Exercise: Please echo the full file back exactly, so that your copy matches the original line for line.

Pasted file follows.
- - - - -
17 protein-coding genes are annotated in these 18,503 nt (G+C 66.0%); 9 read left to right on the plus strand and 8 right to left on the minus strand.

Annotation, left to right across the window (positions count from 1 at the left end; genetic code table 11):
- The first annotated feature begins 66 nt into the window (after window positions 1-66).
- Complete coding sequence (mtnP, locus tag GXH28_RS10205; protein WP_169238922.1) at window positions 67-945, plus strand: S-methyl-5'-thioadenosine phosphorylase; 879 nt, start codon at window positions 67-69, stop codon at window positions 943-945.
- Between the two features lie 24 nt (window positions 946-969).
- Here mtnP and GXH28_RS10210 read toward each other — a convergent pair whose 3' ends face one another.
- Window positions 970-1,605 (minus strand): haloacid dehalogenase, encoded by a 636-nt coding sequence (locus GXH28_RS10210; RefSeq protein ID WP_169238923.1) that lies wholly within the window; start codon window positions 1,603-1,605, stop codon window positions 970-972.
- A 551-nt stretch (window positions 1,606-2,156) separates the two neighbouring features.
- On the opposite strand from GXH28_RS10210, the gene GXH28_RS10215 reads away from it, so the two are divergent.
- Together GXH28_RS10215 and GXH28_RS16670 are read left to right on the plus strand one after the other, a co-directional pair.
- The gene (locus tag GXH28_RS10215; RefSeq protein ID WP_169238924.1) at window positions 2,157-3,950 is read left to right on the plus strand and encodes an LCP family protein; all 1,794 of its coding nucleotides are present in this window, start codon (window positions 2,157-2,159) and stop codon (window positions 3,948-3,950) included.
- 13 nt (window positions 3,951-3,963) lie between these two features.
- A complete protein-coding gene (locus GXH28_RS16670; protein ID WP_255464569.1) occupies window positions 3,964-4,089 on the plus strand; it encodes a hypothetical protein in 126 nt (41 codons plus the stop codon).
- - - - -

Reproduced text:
17 protein-coding genes are annotated in these 18,503 nt (G+C 66.0%); 9 read left to right on the plus strand and 8 right to left on the minus strand.

Annotation, left to right across the window (positions count from 1 at the left end; genetic code table 11):
- The first annotated feature begins 66 nt into the window (after window positions 1-66).
- Complete coding sequence (mtnP, locus tag GXH28_RS10205; protein WP_169238922.1) at window positions 67-945, plus strand: S-methyl-5'-thioadenosine phosphorylase; 879 nt, start codon at window positions 67-69, stop codon at window positions 943-945.
- Between the two features lie 24 nt (window positions 946-969).
- Here mtnP and GXH28_RS10210 read toward each other — a convergent pair whose 3' ends face one another.
- Window positions 970-1,605 (minus strand): haloacid dehalogenase, encoded by a 636-nt coding sequence (locus GXH28_RS10210; RefSeq protein ID WP_169238923.1) that lies wholly within the window; start codon window positions 1,603-1,605, stop codon window positions 970-972.
- A 551-nt stretch (window positions 1,606-2,156) separates the two neighbouring features.
- On the opposite strand from GXH28_RS10210, the gene GXH28_RS10215 reads away from it, so the two are divergent.
- Together GXH28_RS10215 and GXH28_RS16670 are read left to right on the plus strand one after the other, a co-directional pair.
- The gene (locus tag GXH28_RS10215; RefSeq protein ID WP_169238924.1) at window positions 2,157-3,950 is read left to right on the plus strand and encodes an LCP family protein; all 1,794 of its coding nucleotides are present in this window, start codon (window positions 2,157-2,159) and stop codon (window positions 3,948-3,950) included.
- 13 nt (window positions 3,951-3,963) lie between these two features.
- A complete protein-coding gene (locus GXH28_RS16670; protein ID WP_255464569.1) occupies window positions 3,964-4,089 on the plus strand; it encodes a hypothetical protein in 126 nt (41 codons plus the stop codon).